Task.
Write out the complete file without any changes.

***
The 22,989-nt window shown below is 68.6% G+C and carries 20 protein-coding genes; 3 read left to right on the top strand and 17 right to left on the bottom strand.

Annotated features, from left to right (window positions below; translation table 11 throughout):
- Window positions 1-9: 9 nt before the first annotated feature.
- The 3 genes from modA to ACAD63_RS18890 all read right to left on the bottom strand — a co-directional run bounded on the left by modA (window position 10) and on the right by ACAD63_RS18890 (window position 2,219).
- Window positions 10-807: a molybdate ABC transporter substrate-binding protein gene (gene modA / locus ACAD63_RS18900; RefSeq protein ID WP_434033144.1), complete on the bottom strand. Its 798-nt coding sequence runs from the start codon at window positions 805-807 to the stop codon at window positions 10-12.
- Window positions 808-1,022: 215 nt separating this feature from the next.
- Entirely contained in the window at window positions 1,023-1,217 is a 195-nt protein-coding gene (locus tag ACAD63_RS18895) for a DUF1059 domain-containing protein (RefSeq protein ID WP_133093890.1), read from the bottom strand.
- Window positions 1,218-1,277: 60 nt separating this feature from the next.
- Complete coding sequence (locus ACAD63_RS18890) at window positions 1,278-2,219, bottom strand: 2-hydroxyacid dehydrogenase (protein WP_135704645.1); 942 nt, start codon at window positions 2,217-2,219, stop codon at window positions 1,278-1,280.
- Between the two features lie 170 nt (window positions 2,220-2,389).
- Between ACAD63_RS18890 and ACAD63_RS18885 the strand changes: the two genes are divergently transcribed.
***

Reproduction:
The 22,989-nt window shown below is 68.6% G+C and carries 20 protein-coding genes; 3 read left to right on the top strand and 17 right to left on the bottom strand.

Annotated features, from left to right (window positions below; translation table 11 throughout):
- Window positions 1-9: 9 nt before the first annotated feature.
- The 3 genes from modA to ACAD63_RS18890 all read right to left on the bottom strand — a co-directional run bounded on the left by modA (window position 10) and on the right by ACAD63_RS18890 (window position 2,219).
- Window positions 10-807: a molybdate ABC transporter substrate-binding protein gene (gene modA / locus ACAD63_RS18900; RefSeq protein ID WP_434033144.1), complete on the bottom strand. Its 798-nt coding sequence runs from the start codon at window positions 805-807 to the stop codon at window positions 10-12.
- Window positions 808-1,022: 215 nt separating this feature from the next.
- Entirely contained in the window at window positions 1,023-1,217 is a 195-nt protein-coding gene (locus tag ACAD63_RS18895) for a DUF1059 domain-containing protein (RefSeq protein ID WP_133093890.1), read from the bottom strand.
- Window positions 1,218-1,277: 60 nt separating this feature from the next.
- Complete coding sequence (locus ACAD63_RS18890) at window positions 1,278-2,219, bottom strand: 2-hydroxyacid dehydrogenase (protein WP_135704645.1); 942 nt, start codon at window positions 2,217-2,219, stop codon at window positions 1,278-1,280.
- Between the two features lie 170 nt (window positions 2,220-2,389).
- Between ACAD63_RS18890 and ACAD63_RS18885 the strand changes: the two genes are divergently transcribed.